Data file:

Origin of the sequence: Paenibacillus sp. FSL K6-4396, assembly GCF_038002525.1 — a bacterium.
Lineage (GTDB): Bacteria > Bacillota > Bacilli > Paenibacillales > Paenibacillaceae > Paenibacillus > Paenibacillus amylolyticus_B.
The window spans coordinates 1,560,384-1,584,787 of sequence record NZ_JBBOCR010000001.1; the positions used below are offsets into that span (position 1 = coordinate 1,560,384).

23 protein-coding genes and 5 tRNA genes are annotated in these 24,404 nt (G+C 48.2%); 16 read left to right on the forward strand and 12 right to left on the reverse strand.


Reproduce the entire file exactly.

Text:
Origin of the sequence: Paenibacillus sp. FSL K6-4396, assembly GCF_038002525.1 — a bacterium.
Lineage (GTDB): Bacteria > Bacillota > Bacilli > Paenibacillales > Paenibacillaceae > Paenibacillus > Paenibacillus amylolyticus_B.
The window spans coordinates 1,560,384-1,584,787 of sequence record NZ_JBBOCR010000001.1; the positions used below are offsets into that span (position 1 = coordinate 1,560,384).

23 protein-coding genes and 5 tRNA genes are annotated in these 24,404 nt (G+C 48.2%); 16 read left to right on the forward strand and 12 right to left on the reverse strand.